LOCATED ABOUT A HALF-HOUR’S DRIVE SOUTHWEST OF PORTLAND, OREGON, the Newberg Rod and Gun Club has served as an integral sporting and social gathering spot for shooters of all ages for the last 75 years.
Like many ranges, Newberg has seen membership rise, decline, and rise again over the years and, today, the club boasts a deep volunteer roster as well as more than 100 members. The club’s surge in popularity meant upgrades needed to happen—even during the pandemic, said David Craig, who serves as Newberg’s club president.

Having thrown nearly 200,000 clay targets on a pair of traps the year before, Craig and fellow club officers simply found their cherished facility bursting at the seams. “2020 brought in some significant changes to the club,” said Craig, who’s also the head coach of Newberg High School’s trapshooting team. “We expanded with a third trap field, which has enabled us to throw even more targets during peak times and get greater
attendance at our sanctioned shoots.” The club’s three trap fields (one which is covered—a feature that comes in quite handy during Oregon’s frequently inclement weather) are automated with voice calls and
self-serve controllers that dispense targets for tokens or pre-loaded RFID cards. Occasionally, volunteers will set up 5-stand, but they mostly throw basic trap, Craig said.

Additionally, the venerable property features a forested camping area as well as a modest clubhouse that features a kitchen, restrooms, a wood stove, and plenty of indoor space for moderately sized groups to gather.
Over the last few years, Craig has been spending much of his time focusing on helping the next generation of local athletes fall in love with the sport. In fact, as head coach of Newberg High School’s team, Craig has been able to see much of the club’s rise in popularity stem from its involvement with the USA Clay Target League. “Early in my tenure as president, we recognized that our shooters were aging, and we were not getting new younger shooters to take their place,” Craig said. “So, when the USA Clay Target League came to Oregon four years ago, it was an easy decision to jump in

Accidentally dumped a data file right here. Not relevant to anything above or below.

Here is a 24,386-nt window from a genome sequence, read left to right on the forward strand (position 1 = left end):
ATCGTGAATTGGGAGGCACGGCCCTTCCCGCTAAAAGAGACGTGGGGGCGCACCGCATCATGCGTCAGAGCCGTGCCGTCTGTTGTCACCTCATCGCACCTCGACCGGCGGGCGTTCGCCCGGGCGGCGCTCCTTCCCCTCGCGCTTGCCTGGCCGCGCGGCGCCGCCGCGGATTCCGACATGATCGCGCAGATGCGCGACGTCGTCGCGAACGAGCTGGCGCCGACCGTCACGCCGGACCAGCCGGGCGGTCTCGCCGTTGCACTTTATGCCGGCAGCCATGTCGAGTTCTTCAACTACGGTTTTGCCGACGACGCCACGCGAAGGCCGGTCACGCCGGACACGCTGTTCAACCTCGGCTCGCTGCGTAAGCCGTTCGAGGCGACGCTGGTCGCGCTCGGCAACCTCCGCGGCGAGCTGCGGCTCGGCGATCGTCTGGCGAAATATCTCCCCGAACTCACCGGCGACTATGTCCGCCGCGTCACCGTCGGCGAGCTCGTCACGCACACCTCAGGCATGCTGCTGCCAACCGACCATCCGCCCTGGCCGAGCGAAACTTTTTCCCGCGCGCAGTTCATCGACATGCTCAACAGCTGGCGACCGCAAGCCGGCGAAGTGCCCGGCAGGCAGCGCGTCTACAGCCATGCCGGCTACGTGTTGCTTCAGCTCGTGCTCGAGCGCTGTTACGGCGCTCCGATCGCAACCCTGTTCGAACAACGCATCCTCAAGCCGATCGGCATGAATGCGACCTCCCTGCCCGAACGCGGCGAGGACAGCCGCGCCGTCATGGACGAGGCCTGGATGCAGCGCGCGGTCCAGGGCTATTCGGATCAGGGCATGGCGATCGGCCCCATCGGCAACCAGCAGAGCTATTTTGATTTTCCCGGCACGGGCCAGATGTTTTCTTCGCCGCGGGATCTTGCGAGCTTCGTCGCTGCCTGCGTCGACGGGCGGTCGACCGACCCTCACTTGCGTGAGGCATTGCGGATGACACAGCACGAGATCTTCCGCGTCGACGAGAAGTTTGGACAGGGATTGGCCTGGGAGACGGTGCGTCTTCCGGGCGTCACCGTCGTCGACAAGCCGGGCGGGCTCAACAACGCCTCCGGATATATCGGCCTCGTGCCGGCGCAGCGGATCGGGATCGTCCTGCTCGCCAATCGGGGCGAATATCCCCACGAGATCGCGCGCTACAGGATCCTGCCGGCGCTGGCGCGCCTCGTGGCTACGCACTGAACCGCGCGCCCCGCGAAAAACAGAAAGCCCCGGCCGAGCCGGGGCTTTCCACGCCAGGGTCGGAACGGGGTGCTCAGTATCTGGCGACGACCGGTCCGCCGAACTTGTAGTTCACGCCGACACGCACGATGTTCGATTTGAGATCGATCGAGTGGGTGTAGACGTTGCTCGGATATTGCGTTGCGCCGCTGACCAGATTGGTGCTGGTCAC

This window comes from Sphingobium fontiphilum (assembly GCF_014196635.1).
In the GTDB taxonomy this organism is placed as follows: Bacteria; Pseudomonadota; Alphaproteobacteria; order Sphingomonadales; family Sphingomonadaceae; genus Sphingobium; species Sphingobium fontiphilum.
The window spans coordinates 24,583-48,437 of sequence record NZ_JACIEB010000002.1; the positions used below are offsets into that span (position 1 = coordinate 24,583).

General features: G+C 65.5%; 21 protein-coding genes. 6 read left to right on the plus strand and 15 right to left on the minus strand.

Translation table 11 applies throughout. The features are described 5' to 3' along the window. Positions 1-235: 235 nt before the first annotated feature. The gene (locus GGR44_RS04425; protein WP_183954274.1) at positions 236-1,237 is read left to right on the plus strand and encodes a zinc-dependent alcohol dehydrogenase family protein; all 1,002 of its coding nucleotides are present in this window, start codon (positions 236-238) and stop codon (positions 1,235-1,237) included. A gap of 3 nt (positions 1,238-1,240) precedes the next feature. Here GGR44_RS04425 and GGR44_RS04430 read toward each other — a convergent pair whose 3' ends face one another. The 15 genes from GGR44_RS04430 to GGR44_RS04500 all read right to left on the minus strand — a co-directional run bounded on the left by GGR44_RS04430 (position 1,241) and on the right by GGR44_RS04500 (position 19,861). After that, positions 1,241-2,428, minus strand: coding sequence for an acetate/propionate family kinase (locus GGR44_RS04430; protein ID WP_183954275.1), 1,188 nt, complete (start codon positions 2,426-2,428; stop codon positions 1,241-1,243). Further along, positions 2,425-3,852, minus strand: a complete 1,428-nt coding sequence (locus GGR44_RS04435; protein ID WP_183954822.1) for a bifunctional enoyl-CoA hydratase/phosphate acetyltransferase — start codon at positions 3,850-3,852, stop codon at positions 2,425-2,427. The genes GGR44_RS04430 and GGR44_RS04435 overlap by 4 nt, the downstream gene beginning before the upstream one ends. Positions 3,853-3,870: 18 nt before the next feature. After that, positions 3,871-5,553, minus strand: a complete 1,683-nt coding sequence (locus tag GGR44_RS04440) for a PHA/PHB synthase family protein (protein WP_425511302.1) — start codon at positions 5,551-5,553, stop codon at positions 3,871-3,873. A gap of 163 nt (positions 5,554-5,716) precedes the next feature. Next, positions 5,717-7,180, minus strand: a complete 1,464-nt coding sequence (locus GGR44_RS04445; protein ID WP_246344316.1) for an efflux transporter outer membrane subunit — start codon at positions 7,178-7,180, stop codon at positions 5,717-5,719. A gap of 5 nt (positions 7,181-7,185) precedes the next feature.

with both feet.”

The League gave Newberg access to schools and a much higher chance of building youth participation. Although it took some effort to get local schools on board, success came quickly once club officers had approval. Yamhill-Carlton High School, located just 12 miles west of Newberg, was the first school to join, and the following season Newberg joined them. Today, the two teams total 70 kids and 13 volunteer coaches. “The League has been a real boost to Newberg Rod and Gun Club,” Craig said. “Not only are we getting a ton of youth shooting, but USA High School Clay Target League
activities have introduced the sport to lots of parents and grandparents, many of whom have also started shooting.”

“The League offers many benefits to those that participate. It is personally
rewarding for the volunteers and the kids, and it has created a revival of the sport in our local community.” The club and its many volunteers work hard to follow the League’s mission. “Trapshooting offers the opportunity for any student to learn about firearms and firearm safety,” Craig said. “This is a sport that frequently rewards dedication and hard work. There is the opportunity to be on a team on which everyone participates, and you
can only help the team—never hurt it.” The new relationship with the League is a win-win. “When it comes to our students, we are reaching and benefiting kids, many of whom may not fit in other activities,” Craig said. “This is safe, fun, challenging, coed, and offers high school students the opportunity to earn a varsity letter. It is definitely a worthwhile investment in the future of our sport.”